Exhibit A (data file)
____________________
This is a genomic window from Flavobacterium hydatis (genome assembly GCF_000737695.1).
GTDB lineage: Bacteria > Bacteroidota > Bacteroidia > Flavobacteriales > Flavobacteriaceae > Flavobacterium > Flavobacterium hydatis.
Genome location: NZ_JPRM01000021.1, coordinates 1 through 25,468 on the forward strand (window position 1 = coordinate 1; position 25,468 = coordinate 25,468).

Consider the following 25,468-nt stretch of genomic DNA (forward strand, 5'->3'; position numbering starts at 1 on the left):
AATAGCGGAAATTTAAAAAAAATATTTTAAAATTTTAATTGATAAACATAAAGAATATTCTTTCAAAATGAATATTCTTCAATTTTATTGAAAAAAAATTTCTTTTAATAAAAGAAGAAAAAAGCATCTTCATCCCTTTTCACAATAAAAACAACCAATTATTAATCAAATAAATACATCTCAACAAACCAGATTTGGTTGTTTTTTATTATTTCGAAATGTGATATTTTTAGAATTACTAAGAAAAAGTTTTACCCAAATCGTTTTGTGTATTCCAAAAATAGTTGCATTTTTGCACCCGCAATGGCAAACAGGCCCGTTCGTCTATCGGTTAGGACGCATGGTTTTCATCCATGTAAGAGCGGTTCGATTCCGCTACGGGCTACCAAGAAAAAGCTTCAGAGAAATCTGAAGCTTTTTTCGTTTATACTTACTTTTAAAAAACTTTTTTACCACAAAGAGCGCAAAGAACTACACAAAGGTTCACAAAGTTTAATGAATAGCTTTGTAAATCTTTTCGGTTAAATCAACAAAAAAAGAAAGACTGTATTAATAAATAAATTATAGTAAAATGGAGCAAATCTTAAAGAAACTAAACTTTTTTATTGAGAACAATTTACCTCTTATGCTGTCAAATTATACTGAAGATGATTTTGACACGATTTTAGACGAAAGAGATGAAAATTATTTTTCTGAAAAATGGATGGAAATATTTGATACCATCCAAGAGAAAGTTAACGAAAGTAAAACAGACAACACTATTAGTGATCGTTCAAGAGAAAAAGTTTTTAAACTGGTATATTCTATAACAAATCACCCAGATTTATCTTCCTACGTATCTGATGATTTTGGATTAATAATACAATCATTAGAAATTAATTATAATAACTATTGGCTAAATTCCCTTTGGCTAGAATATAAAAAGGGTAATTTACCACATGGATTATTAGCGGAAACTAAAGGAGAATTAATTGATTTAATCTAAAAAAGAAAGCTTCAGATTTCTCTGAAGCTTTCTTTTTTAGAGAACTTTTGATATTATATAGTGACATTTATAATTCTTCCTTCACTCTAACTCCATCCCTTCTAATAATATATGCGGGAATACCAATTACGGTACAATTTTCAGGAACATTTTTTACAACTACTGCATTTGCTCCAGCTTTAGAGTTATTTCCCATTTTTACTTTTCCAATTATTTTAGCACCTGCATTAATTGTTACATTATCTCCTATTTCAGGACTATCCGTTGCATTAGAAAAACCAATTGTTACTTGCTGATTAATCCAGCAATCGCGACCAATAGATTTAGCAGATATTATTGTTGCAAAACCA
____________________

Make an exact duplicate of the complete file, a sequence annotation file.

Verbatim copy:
This is a genomic window from Flavobacterium hydatis (genome assembly GCF_000737695.1).
GTDB lineage: Bacteria > Bacteroidota > Bacteroidia > Flavobacteriales > Flavobacteriaceae > Flavobacterium > Flavobacterium hydatis.
Genome location: NZ_JPRM01000021.1, coordinates 1 through 25,468 on the forward strand (window position 1 = coordinate 1; position 25,468 = coordinate 25,468).

Consider the following 25,468-nt stretch of genomic DNA (forward strand, 5'->3'; position numbering starts at 1 on the left):
AATAGCGGAAATTTAAAAAAAATATTTTAAAATTTTAATTGATAAACATAAAGAATATTCTTTCAAAATGAATATTCTTCAATTTTATTGAAAAAAAATTTCTTTTAATAAAAGAAGAAAAAAGCATCTTCATCCCTTTTCACAATAAAAACAACCAATTATTAATCAAATAAATACATCTCAACAAACCAGATTTGGTTGTTTTTTATTATTTCGAAATGTGATATTTTTAGAATTACTAAGAAAAAGTTTTACCCAAATCGTTTTGTGTATTCCAAAAATAGTTGCATTTTTGCACCCGCAATGGCAAACAGGCCCGTTCGTCTATCGGTTAGGACGCATGGTTTTCATCCATGTAAGAGCGGTTCGATTCCGCTACGGGCTACCAAGAAAAAGCTTCAGAGAAATCTGAAGCTTTTTTCGTTTATACTTACTTTTAAAAAACTTTTTTACCACAAAGAGCGCAAAGAACTACACAAAGGTTCACAAAGTTTAATGAATAGCTTTGTAAATCTTTTCGGTTAAATCAACAAAAAAAGAAAGACTGTATTAATAAATAAATTATAGTAAAATGGAGCAAATCTTAAAGAAACTAAACTTTTTTATTGAGAACAATTTACCTCTTATGCTGTCAAATTATACTGAAGATGATTTTGACACGATTTTAGACGAAAGAGATGAAAATTATTTTTCTGAAAAATGGATGGAAATATTTGATACCATCCAAGAGAAAGTTAACGAAAGTAAAACAGACAACACTATTAGTGATCGTTCAAGAGAAAAAGTTTTTAAACTGGTATATTCTATAACAAATCACCCAGATTTATCTTCCTACGTATCTGATGATTTTGGATTAATAATACAATCATTAGAAATTAATTATAATAACTATTGGCTAAATTCCCTTTGGCTAGAATATAAAAAGGGTAATTTACCACATGGATTATTAGCGGAAACTAAAGGAGAATTAATTGATTTAATCTAAAAAAGAAAGCTTCAGATTTCTCTGAAGCTTTCTTTTTTAGAGAACTTTTGATATTATATAGTGACATTTATAATTCTTCCTTCACTCTAACTCCATCCCTTCTAATAATATATGCGGGAATACCAATTACGGTACAATTTTCAGGAACATTTTTTACAACTACTGCATTTGCTCCAGCTTTAGAGTTATTTCCCATTTTTACTTTTCCAATTATTTTAGCACCTGCATTAATTGTTACATTATCTCCTATTTCAGGACTATCCGTTGCATTAGAAAAACCAATTGTTACTTGCTGATTAATCCAGCAATCGCGACCAATAGATTTAGCAGATATTATTGTTGCAAAACCA